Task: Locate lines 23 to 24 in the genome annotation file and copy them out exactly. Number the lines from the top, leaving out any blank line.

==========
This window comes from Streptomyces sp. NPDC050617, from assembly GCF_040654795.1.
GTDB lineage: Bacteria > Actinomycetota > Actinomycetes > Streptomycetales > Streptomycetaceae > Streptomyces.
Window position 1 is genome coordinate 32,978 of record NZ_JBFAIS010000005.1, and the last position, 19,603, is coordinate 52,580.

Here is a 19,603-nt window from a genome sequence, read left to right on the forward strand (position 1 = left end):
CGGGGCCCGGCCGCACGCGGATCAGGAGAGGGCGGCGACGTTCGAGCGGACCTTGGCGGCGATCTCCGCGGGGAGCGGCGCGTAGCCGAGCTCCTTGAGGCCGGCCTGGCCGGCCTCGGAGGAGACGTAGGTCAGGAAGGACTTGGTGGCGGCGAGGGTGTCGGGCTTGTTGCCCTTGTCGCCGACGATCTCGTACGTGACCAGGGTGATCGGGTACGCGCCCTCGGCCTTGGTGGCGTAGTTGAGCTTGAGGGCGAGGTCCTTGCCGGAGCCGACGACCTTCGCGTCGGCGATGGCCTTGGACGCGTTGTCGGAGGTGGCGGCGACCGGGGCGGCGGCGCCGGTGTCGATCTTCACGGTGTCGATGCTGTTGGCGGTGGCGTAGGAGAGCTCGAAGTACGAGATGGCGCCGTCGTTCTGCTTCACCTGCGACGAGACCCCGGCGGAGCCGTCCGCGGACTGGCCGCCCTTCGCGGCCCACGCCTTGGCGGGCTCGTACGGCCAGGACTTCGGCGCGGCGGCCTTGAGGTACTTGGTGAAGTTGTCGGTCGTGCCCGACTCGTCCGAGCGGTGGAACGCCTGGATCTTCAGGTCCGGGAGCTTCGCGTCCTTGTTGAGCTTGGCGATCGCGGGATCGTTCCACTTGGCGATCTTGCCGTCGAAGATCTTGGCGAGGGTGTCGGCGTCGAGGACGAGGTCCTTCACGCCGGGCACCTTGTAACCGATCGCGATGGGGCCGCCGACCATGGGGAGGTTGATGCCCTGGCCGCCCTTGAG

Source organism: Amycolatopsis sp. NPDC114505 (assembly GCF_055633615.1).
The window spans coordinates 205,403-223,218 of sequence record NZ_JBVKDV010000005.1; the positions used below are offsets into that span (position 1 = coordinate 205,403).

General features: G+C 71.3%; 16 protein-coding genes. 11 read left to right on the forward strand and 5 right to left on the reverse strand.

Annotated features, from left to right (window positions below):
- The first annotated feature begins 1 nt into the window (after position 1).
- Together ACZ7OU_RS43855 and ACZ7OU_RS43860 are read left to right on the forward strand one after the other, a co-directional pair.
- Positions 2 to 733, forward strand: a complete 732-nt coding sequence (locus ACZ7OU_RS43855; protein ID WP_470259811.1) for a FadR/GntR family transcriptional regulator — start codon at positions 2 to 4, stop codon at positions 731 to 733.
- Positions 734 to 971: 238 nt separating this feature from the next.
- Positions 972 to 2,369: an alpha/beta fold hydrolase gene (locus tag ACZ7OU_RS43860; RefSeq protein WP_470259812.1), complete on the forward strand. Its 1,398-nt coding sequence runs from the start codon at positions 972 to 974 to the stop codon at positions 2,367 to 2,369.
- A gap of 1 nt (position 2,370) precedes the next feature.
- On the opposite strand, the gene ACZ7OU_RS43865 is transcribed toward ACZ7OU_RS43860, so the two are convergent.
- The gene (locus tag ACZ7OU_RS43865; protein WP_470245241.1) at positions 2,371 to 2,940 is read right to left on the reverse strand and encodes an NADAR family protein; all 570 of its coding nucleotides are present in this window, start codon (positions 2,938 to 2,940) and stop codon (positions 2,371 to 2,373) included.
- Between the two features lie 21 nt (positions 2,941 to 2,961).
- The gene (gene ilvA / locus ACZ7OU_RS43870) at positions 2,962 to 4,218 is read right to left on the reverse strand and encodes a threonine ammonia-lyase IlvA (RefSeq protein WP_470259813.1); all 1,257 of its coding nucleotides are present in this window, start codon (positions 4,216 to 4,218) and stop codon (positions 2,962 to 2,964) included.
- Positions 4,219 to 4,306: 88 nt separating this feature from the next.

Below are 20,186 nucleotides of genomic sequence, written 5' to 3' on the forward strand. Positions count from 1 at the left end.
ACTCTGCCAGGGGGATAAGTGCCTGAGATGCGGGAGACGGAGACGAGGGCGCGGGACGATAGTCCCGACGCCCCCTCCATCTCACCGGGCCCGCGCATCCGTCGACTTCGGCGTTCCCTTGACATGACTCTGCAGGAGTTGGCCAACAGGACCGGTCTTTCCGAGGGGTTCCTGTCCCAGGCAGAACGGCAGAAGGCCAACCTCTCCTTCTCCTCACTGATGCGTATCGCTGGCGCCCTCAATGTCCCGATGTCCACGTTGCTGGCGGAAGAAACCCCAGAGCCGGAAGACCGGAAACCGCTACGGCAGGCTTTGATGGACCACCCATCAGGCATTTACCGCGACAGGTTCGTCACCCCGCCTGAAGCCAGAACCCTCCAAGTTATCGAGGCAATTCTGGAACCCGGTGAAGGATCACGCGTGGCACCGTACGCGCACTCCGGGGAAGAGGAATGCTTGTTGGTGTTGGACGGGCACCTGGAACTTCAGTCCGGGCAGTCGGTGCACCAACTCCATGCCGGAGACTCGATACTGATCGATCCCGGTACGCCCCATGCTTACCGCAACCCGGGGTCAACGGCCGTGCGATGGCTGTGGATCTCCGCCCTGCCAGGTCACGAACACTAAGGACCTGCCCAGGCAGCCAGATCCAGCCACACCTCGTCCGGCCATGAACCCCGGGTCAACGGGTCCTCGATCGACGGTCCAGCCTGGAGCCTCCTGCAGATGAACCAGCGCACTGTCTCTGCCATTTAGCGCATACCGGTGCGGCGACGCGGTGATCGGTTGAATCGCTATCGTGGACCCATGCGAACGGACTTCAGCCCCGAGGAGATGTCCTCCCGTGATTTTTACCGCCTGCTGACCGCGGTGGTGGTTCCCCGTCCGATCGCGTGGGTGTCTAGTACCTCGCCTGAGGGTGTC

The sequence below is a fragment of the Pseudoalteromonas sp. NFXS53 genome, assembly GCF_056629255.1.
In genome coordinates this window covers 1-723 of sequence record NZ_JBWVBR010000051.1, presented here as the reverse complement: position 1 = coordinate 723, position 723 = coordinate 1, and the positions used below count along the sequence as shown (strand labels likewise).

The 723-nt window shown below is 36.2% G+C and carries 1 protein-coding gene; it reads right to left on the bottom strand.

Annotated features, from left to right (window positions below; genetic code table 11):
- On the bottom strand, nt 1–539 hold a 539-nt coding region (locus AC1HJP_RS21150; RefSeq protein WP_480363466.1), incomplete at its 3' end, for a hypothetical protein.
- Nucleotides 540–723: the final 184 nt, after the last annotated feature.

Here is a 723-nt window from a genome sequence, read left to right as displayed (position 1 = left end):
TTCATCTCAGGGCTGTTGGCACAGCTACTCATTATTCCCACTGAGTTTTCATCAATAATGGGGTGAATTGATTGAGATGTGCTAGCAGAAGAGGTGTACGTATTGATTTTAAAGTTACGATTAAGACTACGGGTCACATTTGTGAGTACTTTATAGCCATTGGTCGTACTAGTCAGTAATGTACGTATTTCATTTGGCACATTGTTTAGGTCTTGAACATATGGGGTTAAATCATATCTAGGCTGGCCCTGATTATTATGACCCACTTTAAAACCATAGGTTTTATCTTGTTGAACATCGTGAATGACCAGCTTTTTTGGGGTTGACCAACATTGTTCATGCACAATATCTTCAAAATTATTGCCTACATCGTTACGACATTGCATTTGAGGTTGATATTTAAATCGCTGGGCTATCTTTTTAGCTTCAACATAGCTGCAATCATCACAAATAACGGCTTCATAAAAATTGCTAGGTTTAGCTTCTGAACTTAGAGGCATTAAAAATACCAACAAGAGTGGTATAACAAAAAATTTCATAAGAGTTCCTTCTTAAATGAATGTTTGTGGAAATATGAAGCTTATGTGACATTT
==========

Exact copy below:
The sequence below is a fragment of the Pseudoalteromonas sp. NFXS53 genome, assembly GCF_056629255.1.
In genome coordinates this window covers 1-723 of sequence record NZ_JBWVBR010000051.1, presented here as the reverse complement: position 1 = coordinate 723, position 723 = coordinate 1, and the positions used below count along the sequence as shown (strand labels likewise).